A state-owned Chinese bank is eyeing Auckland's $2.4 billion inner-city rail loop and second harbour crossing as it seeks to invest in New Zealand.
Yesterday, the Chinese Development Bank signed a memorandum of understanding in Wellington with the local arm of the accounting firm PricewaterhouseCoopers to invest in Christchurch reconstruction projects.
But PwC chief executive Bruce Hassall told the Herald that the bank was also interested in investing in a broad spectrum of infrastructure projects and property including roads, bridges and buildings.
"They were in Auckland earlier in the week and we gave them a briefing on a number of the large infrastructure projects that have been talked about around rail and the second harbour crossing."
PwC gave the bank "an overview of the broader transport opportunities" including the inner-city rail loop "and they're open, they're here to listen and learn".
"One of the unique things about CDB is they have the ability to invest in very large infrastructure projects. Also they have a very long-term focus."
Last week, Prime Minister John Key poured cold water on Auckland Mayor Len Brown's plans for the rail loop, saying it was not going to happen anytime soon and that he was not convinced of the project's merits.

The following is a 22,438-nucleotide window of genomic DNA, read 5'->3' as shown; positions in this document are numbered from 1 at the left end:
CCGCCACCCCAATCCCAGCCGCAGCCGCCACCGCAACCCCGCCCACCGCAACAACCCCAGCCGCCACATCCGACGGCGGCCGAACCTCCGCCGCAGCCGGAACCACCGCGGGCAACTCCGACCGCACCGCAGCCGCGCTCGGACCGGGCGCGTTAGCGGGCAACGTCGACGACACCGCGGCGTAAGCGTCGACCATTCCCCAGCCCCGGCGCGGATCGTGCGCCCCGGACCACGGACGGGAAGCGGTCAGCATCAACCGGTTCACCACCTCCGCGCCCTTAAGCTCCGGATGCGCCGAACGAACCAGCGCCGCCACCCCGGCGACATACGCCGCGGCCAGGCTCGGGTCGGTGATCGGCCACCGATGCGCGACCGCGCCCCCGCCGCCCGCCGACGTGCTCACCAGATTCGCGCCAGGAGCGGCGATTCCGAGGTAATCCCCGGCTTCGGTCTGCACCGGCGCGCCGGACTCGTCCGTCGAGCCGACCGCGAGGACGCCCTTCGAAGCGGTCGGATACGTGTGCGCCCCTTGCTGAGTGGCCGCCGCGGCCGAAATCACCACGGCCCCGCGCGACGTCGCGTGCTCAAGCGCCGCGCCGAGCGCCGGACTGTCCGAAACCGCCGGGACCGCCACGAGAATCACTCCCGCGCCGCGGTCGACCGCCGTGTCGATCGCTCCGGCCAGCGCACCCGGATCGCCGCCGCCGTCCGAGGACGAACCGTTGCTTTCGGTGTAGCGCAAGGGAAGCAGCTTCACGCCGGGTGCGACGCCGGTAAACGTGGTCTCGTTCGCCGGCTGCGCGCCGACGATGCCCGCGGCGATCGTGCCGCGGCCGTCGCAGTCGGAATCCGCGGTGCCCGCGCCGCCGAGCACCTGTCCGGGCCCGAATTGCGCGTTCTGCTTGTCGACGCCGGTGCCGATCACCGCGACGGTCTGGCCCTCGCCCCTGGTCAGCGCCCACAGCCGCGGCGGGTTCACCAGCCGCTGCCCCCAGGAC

Yesterday's agreement will allow co-operation with the bank on big development projects in Canterbury, as well as in agriculture, infrastructure, natural resources and finance. The deal was witnessed by Chinese Deputy Premier Hui Liangyu and Finance Minister Bill English.
Mr English said he didn't expect the bank to play a big role in the reconstruction of Christchurch but suggested hotels and other tourism infrastructure were likely investments.
"The most significant overseas assets damaged by the earthquakes were actually the hotels and we've got growing tourism with Asian countries and so it's logical that Asian investors who currently do own the hotels would be looking at whether they're going to invest to replace them."
A spokesman for Mayor Brown said a number of foreign investors had shown interest in Auckland's infrastructure projects and some had met the council.
"Auckland Council and Auckland Transport are currently assessing the best options for both the construction and the financing for these transportation projects," the spokesman said.
In November, Mr Brown will travel to China and will be looking at some of the more advanced tunnelling technologies the country uses.
"We really want to get on with this project," the spokesman said, "and we're at the stage now where we're considering what the best options are."